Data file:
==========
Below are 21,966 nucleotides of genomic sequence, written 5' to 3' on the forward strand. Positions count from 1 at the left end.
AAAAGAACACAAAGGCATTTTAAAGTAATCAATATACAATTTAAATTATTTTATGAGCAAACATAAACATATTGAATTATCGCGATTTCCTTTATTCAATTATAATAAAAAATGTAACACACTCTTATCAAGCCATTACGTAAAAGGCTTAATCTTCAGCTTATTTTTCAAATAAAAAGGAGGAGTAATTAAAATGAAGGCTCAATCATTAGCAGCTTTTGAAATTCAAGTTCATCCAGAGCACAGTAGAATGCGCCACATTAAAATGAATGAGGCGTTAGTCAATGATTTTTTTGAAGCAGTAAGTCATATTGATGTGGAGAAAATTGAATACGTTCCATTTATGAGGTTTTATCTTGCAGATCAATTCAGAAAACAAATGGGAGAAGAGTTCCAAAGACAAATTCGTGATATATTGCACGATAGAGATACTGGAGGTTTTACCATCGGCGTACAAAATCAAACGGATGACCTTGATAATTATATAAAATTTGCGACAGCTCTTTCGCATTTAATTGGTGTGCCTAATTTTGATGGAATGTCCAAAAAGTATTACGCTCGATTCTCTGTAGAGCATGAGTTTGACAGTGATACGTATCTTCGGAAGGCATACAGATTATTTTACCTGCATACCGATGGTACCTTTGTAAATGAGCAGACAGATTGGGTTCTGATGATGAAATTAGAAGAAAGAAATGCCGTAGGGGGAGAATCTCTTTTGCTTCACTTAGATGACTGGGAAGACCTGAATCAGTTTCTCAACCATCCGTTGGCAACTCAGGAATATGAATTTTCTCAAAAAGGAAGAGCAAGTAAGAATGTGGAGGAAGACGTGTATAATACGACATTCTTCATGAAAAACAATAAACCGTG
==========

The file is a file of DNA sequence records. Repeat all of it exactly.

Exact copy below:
Below are 21,966 nucleotides of genomic sequence, written 5' to 3' on the forward strand. Positions count from 1 at the left end.
AAAAGAACACAAAGGCATTTTAAAGTAATCAATATACAATTTAAATTATTTTATGAGCAAACATAAACATATTGAATTATCGCGATTTCCTTTATTCAATTATAATAAAAAATGTAACACACTCTTATCAAGCCATTACGTAAAAGGCTTAATCTTCAGCTTATTTTTCAAATAAAAAGGAGGAGTAATTAAAATGAAGGCTCAATCATTAGCAGCTTTTGAAATTCAAGTTCATCCAGAGCACAGTAGAATGCGCCACATTAAAATGAATGAGGCGTTAGTCAATGATTTTTTTGAAGCAGTAAGTCATATTGATGTGGAGAAAATTGAATACGTTCCATTTATGAGGTTTTATCTTGCAGATCAATTCAGAAAACAAATGGGAGAAGAGTTCCAAAGACAAATTCGTGATATATTGCACGATAGAGATACTGGAGGTTTTACCATCGGCGTACAAAATCAAACGGATGACCTTGATAATTATATAAAATTTGCGACAGCTCTTTCGCATTTAATTGGTGTGCCTAATTTTGATGGAATGTCCAAAAAGTATTACGCTCGATTCTCTGTAGAGCATGAGTTTGACAGTGATACGTATCTTCGGAAGGCATACAGATTATTTTACCTGCATACCGATGGTACCTTTGTAAATGAGCAGACAGATTGGGTTCTGATGATGAAATTAGAAGAAAGAAATGCCGTAGGGGGAGAATCTCTTTTGCTTCACTTAGATGACTGGGAAGACCTGAATCAGTTTCTCAACCATCCGTTGGCAACTCAGGAATATGAATTTTCTCAAAAAGGAAGAGCAAGTAAGAATGTGGAGGAAGACGTGTATAATACGACATTCTTCATGAAAAACAATAAACCGTG